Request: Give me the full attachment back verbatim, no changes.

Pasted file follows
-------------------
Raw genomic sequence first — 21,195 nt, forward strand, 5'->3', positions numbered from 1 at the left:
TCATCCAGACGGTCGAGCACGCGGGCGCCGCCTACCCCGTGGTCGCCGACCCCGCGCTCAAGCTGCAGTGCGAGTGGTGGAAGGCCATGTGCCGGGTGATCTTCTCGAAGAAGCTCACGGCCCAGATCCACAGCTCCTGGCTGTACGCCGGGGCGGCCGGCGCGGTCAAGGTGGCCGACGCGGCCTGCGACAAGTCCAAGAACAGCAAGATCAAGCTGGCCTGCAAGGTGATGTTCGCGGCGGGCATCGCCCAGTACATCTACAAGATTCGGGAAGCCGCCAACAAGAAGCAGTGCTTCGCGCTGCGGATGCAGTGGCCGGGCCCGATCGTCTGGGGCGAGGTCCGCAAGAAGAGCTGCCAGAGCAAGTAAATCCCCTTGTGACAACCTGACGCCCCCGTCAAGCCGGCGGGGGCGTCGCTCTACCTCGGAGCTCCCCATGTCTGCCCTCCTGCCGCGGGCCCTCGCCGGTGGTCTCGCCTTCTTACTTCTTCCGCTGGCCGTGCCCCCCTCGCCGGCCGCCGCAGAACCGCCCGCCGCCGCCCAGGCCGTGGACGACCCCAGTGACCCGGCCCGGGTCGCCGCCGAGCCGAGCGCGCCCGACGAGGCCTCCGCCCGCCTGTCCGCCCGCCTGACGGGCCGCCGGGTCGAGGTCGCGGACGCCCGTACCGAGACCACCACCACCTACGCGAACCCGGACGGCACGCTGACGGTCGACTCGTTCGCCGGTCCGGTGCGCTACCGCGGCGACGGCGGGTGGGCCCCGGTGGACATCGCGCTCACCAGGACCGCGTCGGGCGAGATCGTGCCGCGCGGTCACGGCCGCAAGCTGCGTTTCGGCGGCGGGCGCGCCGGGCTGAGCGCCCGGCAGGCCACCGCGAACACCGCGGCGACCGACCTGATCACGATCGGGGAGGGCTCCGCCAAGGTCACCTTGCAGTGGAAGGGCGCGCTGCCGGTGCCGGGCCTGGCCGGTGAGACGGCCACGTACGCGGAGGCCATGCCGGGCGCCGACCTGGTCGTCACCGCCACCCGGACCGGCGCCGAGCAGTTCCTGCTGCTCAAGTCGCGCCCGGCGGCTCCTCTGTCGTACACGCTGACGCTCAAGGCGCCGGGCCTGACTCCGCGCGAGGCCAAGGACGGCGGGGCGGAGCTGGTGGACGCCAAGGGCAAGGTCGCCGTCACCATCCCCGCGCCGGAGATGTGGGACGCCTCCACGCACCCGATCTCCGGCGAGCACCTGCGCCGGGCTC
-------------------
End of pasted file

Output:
Raw genomic sequence first — 21,195 nt, forward strand, 5'->3', positions numbered from 1 at the left:
TCATCCAGACGGTCGAGCACGCGGGCGCCGCCTACCCCGTGGTCGCCGACCCCGCGCTCAAGCTGCAGTGCGAGTGGTGGAAGGCCATGTGCCGGGTGATCTTCTCGAAGAAGCTCACGGCCCAGATCCACAGCTCCTGGCTGTACGCCGGGGCGGCCGGCGCGGTCAAGGTGGCCGACGCGGCCTGCGACAAGTCCAAGAACAGCAAGATCAAGCTGGCCTGCAAGGTGATGTTCGCGGCGGGCATCGCCCAGTACATCTACAAGATTCGGGAAGCCGCCAACAAGAAGCAGTGCTTCGCGCTGCGGATGCAGTGGCCGGGCCCGATCGTCTGGGGCGAGGTCCGCAAGAAGAGCTGCCAGAGCAAGTAAATCCCCTTGTGACAACCTGACGCCCCCGTCAAGCCGGCGGGGGCGTCGCTCTACCTCGGAGCTCCCCATGTCTGCCCTCCTGCCGCGGGCCCTCGCCGGTGGTCTCGCCTTCTTACTTCTTCCGCTGGCCGTGCCCCCCTCGCCGGCCGCCGCAGAACCGCCCGCCGCCGCCCAGGCCGTGGACGACCCCAGTGACCCGGCCCGGGTCGCCGCCGAGCCGAGCGCGCCCGACGAGGCCTCCGCCCGCCTGTCCGCCCGCCTGACGGGCCGCCGGGTCGAGGTCGCGGACGCCCGTACCGAGACCACCACCACCTACGCGAACCCGGACGGCACGCTGACGGTCGACTCGTTCGCCGGTCCGGTGCGCTACCGCGGCGACGGCGGGTGGGCCCCGGTGGACATCGCGCTCACCAGGACCGCGTCGGGCGAGATCGTGCCGCGCGGTCACGGCCGCAAGCTGCGTTTCGGCGGCGGGCGCGCCGGGCTGAGCGCCCGGCAGGCCACCGCGAACACCGCGGCGACCGACCTGATCACGATCGGGGAGGGCTCCGCCAAGGTCACCTTGCAGTGGAAGGGCGCGCTGCCGGTGCCGGGCCTGGCCGGTGAGACGGCCACGTACGCGGAGGCCATGCCGGGCGCCGACCTGGTCGTCACCGCCACCCGGACCGGCGCCGAGCAGTTCCTGCTGCTCAAGTCGCGCCCGGCGGCTCCTCTGTCGTACACGCTGACGCTCAAGGCGCCGGGCCTGACTCCGCGCGAGGCCAAGGACGGCGGGGCGGAGCTGGTGGACGCCAAGGGCAAGGTCGCCGTCACCATCCCCGCGCCGGAGATGTGGGACGCCTCCACGCACCCGATCTCCGGCGAGCACCTGCGCCGGGCTC